CAREER CHOICES WITH A CULINARY OR BAKING AND PASTRY ARTS DEGREE
What can you do with a Culinary Arts Degree?
These days, a culinary degree is more than just a ticket to a job working as a line cook in a restaurant. Although this is certainly a possibility if that is where your interests lie, a culinary degree from a reputable culinary arts school actually offers a wealth of opportunities as far as careers and work environments go. No longer forced to consider restaurants as the only place to send your resume, you can actually take your culinary arts degree all over the world.
- Food Stylist
When you look at a picture of food in a magazine or a steaming plate on your favorite cooking show, you are not just seeing the latest recipe whipped up on the fly. These are actually carefully-constructed visuals of food at its most appealing.
Food stylists arrange a meal to look its best on a plate and prepare the food according to its maximum appeal (for example, they often create "steam" through the use of chemicals, create foods out of alternate materials, play with cooking techniques to maximize color, and find ways to make food look good for longer). In short, they are the beauticians of the culinary world. Jobs can be found with photographers, food magazines, marketing companies, or television cooking shows.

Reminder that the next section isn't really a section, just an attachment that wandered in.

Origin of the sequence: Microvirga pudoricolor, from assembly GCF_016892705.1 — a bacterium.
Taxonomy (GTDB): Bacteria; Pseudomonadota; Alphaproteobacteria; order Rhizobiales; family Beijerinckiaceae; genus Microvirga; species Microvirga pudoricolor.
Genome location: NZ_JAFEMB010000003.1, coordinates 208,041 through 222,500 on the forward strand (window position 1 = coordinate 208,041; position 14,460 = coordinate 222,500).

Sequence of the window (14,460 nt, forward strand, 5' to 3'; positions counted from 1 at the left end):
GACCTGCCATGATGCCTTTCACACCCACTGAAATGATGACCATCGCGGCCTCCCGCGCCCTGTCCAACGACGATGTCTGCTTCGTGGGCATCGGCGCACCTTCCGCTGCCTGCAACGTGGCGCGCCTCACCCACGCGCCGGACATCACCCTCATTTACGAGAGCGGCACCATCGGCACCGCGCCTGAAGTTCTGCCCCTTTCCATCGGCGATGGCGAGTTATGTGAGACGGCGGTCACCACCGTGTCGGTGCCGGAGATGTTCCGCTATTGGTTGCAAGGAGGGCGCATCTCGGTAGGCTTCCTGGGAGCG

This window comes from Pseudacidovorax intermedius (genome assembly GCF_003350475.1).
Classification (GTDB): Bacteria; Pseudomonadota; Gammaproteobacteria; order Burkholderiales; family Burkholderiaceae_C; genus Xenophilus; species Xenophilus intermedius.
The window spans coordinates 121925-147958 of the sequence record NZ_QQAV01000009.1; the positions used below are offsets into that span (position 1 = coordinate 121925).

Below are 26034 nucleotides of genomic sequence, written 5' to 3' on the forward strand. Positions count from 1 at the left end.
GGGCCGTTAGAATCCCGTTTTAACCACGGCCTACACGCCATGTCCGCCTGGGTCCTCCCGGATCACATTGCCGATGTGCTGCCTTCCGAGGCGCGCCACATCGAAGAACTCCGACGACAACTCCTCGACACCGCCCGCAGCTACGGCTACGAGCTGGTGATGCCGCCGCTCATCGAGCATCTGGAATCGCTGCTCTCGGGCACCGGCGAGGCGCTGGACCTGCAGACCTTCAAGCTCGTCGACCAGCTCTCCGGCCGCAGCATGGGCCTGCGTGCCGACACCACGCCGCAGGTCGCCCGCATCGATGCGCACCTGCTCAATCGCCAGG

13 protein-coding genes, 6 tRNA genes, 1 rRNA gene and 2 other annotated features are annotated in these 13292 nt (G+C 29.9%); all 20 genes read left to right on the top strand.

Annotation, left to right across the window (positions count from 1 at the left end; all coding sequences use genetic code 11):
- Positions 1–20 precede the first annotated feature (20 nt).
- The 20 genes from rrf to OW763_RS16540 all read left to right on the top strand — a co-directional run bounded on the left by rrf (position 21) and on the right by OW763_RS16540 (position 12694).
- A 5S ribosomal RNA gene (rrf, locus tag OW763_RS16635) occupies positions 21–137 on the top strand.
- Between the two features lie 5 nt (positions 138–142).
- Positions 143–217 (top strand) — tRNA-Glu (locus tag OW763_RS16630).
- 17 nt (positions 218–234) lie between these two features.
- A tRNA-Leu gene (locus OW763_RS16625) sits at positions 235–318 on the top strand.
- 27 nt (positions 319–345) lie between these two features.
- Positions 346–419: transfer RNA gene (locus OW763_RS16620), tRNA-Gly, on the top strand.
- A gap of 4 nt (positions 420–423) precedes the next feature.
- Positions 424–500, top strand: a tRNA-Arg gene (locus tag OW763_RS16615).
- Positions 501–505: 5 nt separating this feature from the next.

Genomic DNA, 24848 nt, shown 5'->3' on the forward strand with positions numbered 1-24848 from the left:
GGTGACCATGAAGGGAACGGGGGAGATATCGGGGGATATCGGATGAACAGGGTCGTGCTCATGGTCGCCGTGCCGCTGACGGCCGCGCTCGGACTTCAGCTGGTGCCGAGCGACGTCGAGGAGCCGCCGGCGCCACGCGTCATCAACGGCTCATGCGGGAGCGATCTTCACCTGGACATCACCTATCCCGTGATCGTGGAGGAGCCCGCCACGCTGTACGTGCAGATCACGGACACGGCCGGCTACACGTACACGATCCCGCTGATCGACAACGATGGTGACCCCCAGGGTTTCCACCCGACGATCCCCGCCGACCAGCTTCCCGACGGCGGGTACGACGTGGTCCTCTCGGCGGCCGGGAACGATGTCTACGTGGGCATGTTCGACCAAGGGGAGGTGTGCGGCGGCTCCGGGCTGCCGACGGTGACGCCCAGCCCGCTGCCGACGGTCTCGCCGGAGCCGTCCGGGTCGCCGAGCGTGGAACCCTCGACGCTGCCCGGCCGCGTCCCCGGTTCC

Being a caterer is as close to restaurant cooking as you can get without actually working in a kitchen. Many of the techniques and skills are the same; however, you are typically cooking for large quantities of people and making food that will hold up either on a buffet line or during longer serving times. You may also get to work in menu creation. Many caterers run their own small businesses servicing large events, weddings, brown bag lunches, or hotels.
- Personal Chef
Personal chefs are becoming increasingly more popular, especially in big cities like New York and Los Angeles. You typically work for either a single client or several clients, preparing meals and small catered events according to their preferences and dietary needs. Many personal chefs prepare a week's (or two weeks') worth of food at a time, creating meals that can be frozen and recooked by the client.
Being a personal chef is one of the most financially-rewarding culinary careers – especially if you find a niche serving higher-end clientele. Most personal chefs work for themselves and set their own hours.
Nutritionists combine culinary skills with a background in science. They study how the human body reacts to specific nutrients in food, often offering dietary consulting or meal preparation for specific dietary needs. Most nutritionists carry at least a Bachelor's degree, although it isn't required to practice in the field. Many nutritionists sell their services much like personal chefs do. Other job opportunities include working for magazines, television shows, or writing books on nutrition.
- Bakery/Pastry Shop Owner
Another career that is great for those with an entrepreneurial bent is running a bakery or pastry shop. Between birthdays, weddings, and other special events, the market for specialty-baked goods is actually quite large – especially when compared to the number of shops currently in operation. If you have a flair for decoration and want to create a successful business to boot, this could be an ideal choice.
- Food Scientist